One story I heard recently involved a pediatrician who started showing warning signs of Alzheimer’s when he began leaving Playboy magazines all over the waiting room and office.

Things like this happen when they normally wouldn’t because an Alzheimer’s patient’s inhibition is lowered… They simply don’t understand the inappropriateness.

These may not have even been things they were interested in when they had their faculties, and if they were, they definitely were things they kept private.

What happens when you have a beloved family member who was an alcoholic and gave up drinking ten years before their diagnoses, but now forgets they don’t drink? You can’t really have alcohol in the house in case he reaches for it, even though some days you’d give anything for a Chardonnay after coming home from a long day of work and then dealing with the drama of the caregiver being thrown out of the house. Who wants to go to a Christmas party with someone who has difficulty finding the bathroom in their own house, but they easily locate the self-serve bar three rooms away in a house they’ve never been to. Now the Alzheimer's patient, who started the evening arguing that they were going to walk home before you even got them into the party, is now refusing to leave or even give up their glass of vodka.

How do you deal with the family member who lets them sneak drinks all evening so now you have a drunk Alzheimer’s patient who can hardly stand up, is argumentative and caps off the evening with peeing all over your hotel room…the furniture, your work laptop, and their suitcase full of clothes for the trip…not exactly the vacation you had hoped for!

What if your mother forgets that she doesn’t drink and starts causing a scene in a restaurant, and is now refusing to leave? It’s awkward at best and downright a problem at worst.

According to, “As dementia slowly robs self-awareness, the person becomes less inhibited, losing both the memory of how he or she once behaved as well as a sense of social norms… It's as if an internal filter of what's polite behavior or not is turned off.”

The article also states examples of common behaviors that an Alzheimer’s patient does not realize are inappropriate, like undressing in public, cursing out strangers or attempting to kick out caretakers, and making unwanted sexual advances. Behaviors like these can also indicate a need for something else, for example if they are undressing in public, it may simply be because they are hot. If they begin shouting or cursing at strangers, it may be because they feel stressed or overwhelmed.

In any case, situations like these can be super frustrating, embarrassing and difficult to handle. It is important to explain to others that this person has Alzheimer’s and therefore does not realize what they are doing is inappropriate, while staying respectful of the Alzheimer’s patient and their dignity.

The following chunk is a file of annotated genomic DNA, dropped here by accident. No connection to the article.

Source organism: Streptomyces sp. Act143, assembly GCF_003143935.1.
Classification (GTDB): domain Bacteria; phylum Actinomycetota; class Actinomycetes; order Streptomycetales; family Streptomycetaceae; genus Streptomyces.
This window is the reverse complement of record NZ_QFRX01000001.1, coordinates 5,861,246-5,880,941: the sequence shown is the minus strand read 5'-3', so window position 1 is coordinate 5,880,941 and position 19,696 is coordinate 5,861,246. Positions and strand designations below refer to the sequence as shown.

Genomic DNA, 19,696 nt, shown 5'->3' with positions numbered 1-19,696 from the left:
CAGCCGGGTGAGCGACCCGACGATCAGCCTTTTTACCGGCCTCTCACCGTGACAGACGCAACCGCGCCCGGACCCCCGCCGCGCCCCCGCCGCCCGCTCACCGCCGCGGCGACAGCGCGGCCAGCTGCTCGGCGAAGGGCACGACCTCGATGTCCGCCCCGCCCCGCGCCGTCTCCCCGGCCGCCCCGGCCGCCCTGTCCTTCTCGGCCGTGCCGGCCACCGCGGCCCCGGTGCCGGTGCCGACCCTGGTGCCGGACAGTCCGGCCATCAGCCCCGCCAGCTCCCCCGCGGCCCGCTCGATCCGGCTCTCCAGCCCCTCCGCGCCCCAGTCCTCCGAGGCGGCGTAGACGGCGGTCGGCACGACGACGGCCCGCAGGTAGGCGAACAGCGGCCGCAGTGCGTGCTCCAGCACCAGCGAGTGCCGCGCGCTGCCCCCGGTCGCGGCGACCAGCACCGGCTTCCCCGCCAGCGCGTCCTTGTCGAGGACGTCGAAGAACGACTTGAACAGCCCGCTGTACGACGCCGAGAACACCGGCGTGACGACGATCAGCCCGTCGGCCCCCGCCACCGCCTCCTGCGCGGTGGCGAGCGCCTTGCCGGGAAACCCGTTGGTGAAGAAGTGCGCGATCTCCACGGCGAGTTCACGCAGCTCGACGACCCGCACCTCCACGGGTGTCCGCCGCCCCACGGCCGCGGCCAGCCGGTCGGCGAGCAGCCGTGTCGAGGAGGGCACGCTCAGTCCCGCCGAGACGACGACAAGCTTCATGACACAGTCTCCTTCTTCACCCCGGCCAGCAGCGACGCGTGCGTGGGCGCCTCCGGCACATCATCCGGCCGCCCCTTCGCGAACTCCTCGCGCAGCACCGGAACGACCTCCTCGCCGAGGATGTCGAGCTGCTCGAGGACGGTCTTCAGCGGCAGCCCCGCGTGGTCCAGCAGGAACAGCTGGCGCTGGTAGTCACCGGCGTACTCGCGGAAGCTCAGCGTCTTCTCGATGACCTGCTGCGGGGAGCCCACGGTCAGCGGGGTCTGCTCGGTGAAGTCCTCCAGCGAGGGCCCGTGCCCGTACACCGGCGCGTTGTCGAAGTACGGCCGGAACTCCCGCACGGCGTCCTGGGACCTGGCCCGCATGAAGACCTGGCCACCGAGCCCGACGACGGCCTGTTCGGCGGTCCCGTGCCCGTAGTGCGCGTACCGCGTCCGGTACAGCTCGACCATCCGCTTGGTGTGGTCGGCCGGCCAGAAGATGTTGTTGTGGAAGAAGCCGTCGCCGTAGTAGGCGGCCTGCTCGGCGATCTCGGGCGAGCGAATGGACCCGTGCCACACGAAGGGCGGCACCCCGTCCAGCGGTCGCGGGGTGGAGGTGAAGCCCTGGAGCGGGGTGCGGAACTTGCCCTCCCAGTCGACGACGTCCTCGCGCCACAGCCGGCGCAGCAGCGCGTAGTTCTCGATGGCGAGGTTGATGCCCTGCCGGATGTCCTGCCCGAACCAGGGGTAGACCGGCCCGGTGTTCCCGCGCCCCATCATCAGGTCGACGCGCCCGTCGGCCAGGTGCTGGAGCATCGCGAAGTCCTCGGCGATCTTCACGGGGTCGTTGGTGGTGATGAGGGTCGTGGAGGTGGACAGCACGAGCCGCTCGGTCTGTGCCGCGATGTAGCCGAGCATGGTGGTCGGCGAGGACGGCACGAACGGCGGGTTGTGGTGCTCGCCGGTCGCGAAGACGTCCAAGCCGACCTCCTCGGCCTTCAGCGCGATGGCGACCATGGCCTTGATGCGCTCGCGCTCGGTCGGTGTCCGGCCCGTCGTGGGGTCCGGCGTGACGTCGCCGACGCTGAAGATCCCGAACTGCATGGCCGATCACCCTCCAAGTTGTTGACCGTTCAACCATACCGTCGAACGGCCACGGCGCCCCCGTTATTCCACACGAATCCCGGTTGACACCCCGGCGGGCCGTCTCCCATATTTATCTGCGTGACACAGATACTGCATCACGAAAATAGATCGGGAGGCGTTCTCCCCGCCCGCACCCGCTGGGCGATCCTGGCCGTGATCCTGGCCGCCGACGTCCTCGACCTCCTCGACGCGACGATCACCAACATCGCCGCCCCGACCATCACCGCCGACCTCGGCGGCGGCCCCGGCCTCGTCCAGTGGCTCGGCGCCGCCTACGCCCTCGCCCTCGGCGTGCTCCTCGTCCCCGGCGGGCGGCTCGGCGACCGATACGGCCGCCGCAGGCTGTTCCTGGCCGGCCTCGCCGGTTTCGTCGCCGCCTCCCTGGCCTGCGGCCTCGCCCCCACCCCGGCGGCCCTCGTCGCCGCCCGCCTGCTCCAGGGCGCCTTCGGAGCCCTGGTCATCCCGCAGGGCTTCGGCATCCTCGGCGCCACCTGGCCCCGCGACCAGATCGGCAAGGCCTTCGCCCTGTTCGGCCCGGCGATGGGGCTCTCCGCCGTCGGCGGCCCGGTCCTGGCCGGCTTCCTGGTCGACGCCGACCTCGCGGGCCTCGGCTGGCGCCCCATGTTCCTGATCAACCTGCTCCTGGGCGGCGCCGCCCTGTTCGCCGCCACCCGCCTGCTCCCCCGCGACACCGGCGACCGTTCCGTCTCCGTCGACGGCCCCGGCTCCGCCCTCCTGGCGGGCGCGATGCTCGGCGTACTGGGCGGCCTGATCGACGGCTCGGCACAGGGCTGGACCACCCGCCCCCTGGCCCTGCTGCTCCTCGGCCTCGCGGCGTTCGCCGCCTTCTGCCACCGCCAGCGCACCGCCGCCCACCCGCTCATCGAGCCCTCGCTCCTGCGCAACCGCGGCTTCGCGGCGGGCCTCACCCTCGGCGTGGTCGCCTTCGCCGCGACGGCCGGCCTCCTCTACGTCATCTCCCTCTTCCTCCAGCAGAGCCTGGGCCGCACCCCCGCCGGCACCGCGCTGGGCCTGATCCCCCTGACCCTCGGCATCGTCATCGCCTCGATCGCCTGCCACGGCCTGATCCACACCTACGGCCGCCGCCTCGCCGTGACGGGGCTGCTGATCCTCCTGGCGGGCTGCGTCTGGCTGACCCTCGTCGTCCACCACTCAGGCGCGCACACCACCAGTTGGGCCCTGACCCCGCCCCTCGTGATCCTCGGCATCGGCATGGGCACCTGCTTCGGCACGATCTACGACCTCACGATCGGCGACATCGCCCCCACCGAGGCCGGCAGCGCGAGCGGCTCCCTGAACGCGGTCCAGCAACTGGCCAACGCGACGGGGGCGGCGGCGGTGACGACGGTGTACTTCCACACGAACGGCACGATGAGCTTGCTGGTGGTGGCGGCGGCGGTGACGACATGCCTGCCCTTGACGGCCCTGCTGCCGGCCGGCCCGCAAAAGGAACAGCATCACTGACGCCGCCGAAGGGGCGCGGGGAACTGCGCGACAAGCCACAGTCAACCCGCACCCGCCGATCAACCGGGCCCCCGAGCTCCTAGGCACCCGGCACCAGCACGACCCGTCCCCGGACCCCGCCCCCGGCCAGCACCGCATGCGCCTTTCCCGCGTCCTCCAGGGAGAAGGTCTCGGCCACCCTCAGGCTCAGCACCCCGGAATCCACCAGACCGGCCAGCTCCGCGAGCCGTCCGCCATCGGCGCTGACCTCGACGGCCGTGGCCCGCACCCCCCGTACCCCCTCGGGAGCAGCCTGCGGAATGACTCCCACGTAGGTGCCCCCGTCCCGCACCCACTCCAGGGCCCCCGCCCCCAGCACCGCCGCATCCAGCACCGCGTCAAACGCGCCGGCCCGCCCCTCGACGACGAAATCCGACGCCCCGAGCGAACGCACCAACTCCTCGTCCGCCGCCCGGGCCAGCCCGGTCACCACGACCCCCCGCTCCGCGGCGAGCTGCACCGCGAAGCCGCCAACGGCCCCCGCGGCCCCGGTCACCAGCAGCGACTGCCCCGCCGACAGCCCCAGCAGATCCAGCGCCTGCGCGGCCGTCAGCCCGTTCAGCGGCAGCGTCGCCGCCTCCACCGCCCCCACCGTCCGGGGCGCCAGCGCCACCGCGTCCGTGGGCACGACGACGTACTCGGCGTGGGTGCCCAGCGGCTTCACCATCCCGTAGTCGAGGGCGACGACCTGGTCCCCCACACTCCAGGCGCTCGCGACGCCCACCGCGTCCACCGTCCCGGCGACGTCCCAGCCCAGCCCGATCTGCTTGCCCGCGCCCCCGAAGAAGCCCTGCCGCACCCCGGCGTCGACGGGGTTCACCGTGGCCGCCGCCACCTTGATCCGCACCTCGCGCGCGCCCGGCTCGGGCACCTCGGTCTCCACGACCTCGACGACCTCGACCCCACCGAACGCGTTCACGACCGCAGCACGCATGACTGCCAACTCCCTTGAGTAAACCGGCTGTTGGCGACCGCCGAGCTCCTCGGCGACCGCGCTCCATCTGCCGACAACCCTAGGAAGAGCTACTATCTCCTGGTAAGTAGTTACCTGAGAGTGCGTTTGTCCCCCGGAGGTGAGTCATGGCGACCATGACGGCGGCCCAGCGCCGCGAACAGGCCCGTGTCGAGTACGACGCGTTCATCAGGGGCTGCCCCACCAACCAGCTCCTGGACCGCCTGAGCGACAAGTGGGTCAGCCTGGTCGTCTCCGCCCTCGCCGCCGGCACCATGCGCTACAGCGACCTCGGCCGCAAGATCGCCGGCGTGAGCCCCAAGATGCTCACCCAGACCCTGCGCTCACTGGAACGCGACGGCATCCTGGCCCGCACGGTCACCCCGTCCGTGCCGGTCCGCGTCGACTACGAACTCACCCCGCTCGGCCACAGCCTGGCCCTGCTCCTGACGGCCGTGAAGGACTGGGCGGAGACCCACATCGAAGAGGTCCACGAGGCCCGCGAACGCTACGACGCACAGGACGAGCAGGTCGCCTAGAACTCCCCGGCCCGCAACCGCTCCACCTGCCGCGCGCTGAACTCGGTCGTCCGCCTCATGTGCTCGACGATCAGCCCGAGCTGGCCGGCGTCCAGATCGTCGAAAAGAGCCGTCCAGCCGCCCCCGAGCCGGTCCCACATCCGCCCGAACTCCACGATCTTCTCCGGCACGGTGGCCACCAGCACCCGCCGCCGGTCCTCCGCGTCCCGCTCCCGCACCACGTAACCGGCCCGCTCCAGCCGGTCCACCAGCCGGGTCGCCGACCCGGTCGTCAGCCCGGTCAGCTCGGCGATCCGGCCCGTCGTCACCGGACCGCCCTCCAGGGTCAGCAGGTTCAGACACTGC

A tip that I found helpful when dealing with situations like these is redirecting the person with Alzheimer’s rather than trying to reason or argue with them.

Arguing will likely escalate the situation and it is nearly impossible to reason with someone who has lost their sense of self-awareness and inhibitions. Although it’s challenging, try to remain calm and comfort them or remove them from the situation. Believe me, I fell into the trap of trying to be logical only to have Larry argue with me that I was crazy and didn’t know what I was talking about.

According to the Centers for Disease Control, caregivers of Alzheimer’s patients are at a greater risk of anxiety, depression, and poor quality of life than caregivers of people with other conditions. Two separate studies reported the rate of suicide attempts in caregivers of patients with Alzheimer’s had a prevalence ranging from 6% to 16%.

Remember that you cannot take care of others if you are emotionally, mentally, and/or physically depleted. The day to day struggles of being an Alzheimer’s caregiver can feel insurmountable and after months and years, they compound and feel like an impossible load to carry. As an Alzheimer’s spouse, I spent several years struggling with the decision to hire caregivers when Larry was adamant he wouldn’t have them in his house and contemplating when I would have no choice but to place him in a memory care facility. I actually toured a memory care facility near our home four times before taking Larry there on a tour under the pretense I was only doing research for one of my clients. He followed along on the tour and when I asked him for his opinion, he responded with, “It’s a beautiful place and the right choice for some people, but I would never live here. I would feel unloved.”

The feelings of guilt that can come with these decisions can seem like too much to bear. You are not crazy and it is normal to have emotions that are complex and even contradictory.

You are not a bad person for looking at other caregiving options, whether it’s part-time or full-time help, and wanting some semblance of your life back. If you find yourself in this situation, remember that you are only human… You are doing the best you can at any time, and that is all you can expect of yourself.

In Loving Memory of Larry DeMonaco… The beautiful man you were and the freed spirit you are now.

If you would like to make a donation to the Alzheimer’s Foundation, an organization devoted to research, treatment, and finding a cure for this devastating disease, please visit


recent posts

bottom of page